During springtime, stocked trout in lakes and reservoirs can be found fairly shallow, feeding in the upper 10 to 15 feet of the water column.
Trout move deeper in the water column to seek out cool water as summer sets in and surface waters warm.
Trout, browns, brookies, and rainbows are coldwater species, so they like cold water and remain active under ice cover.
As lakes warm in the spring, largemouth bass move into shallow cover in coves, canals, and harbors. They seek warming water offered by these spots that also provide plentiful baitfish.
Docks and boat houses are important cover for bass, particularly when shoreline development has depleted natural cover. High-percentage spots depend on water depth and cover options.
After the spawn, big bass quickly move to offshore structure, where they hold along humps, ledges, or deep underwater points. They're ready to feed, so whet their appetite with a big deep-diving crankbait.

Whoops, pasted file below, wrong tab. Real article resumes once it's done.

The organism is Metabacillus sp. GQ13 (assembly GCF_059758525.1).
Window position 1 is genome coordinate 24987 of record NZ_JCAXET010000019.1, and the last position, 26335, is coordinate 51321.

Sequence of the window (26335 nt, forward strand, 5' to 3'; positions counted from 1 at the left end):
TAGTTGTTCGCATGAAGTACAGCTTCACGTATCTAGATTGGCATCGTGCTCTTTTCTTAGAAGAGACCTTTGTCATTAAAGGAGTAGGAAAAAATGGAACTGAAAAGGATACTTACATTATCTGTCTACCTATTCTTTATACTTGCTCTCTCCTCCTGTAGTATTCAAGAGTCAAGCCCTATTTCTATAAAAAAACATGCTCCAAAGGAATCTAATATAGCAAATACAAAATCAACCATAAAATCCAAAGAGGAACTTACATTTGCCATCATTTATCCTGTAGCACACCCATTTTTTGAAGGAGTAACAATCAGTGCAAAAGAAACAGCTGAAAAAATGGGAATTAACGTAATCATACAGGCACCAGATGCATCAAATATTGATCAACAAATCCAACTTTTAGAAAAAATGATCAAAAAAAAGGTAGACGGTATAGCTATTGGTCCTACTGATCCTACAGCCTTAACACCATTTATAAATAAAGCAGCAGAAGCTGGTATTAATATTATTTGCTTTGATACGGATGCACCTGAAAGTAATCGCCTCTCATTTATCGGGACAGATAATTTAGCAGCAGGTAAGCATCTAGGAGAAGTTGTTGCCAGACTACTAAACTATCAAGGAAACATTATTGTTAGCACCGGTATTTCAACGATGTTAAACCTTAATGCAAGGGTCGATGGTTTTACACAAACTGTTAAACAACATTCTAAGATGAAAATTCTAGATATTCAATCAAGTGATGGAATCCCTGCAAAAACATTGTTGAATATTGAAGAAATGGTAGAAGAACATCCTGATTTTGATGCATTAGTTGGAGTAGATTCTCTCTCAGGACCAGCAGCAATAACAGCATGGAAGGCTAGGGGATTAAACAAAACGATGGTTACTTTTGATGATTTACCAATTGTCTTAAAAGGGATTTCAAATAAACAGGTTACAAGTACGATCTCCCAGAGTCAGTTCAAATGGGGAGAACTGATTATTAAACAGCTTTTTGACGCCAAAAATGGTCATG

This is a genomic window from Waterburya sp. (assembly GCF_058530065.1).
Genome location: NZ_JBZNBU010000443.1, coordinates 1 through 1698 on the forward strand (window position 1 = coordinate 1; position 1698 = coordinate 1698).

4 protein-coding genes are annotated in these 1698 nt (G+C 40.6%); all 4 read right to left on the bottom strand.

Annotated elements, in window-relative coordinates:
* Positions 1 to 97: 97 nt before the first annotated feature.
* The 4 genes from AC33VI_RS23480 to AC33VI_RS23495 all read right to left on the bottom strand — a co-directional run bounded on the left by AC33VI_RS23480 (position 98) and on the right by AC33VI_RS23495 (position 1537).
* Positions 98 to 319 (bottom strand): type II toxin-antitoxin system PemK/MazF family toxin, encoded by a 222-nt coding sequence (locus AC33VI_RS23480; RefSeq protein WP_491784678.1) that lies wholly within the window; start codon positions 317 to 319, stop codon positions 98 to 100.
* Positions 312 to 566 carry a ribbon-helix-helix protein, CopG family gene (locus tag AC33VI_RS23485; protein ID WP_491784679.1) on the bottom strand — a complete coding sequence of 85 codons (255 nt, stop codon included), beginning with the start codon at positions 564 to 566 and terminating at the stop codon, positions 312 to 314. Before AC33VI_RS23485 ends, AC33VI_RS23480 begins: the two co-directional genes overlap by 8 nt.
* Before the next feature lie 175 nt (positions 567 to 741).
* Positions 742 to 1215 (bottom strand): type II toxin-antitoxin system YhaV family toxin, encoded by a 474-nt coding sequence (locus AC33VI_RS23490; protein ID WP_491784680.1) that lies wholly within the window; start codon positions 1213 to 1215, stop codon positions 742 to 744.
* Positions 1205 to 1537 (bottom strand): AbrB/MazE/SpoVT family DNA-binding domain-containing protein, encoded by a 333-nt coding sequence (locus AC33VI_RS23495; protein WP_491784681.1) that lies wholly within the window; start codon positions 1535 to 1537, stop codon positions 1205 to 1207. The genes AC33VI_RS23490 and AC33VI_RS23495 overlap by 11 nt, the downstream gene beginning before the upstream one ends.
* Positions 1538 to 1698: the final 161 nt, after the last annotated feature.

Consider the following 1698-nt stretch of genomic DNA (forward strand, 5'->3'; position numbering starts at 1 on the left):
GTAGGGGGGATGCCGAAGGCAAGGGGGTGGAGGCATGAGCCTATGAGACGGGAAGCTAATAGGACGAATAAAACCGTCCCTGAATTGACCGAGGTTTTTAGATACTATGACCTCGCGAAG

When water temperatures tumble below the low-40F range, bass often move from mid-depth flats to more vertical structures. Fast-breaking edges allow bass to change depth easily, without traveling long distances.
One of the hottest tactics on the pro bass trail is working deep structure with jigworms, sometimes called shaky-head worming.
Carolina-rigging has been the favored fall tactic of pro anglers for probing reservoir structure. Some call the technique power fishing with finesse because you use stout tackle, but the action of the lure is subtle and tempting to fish.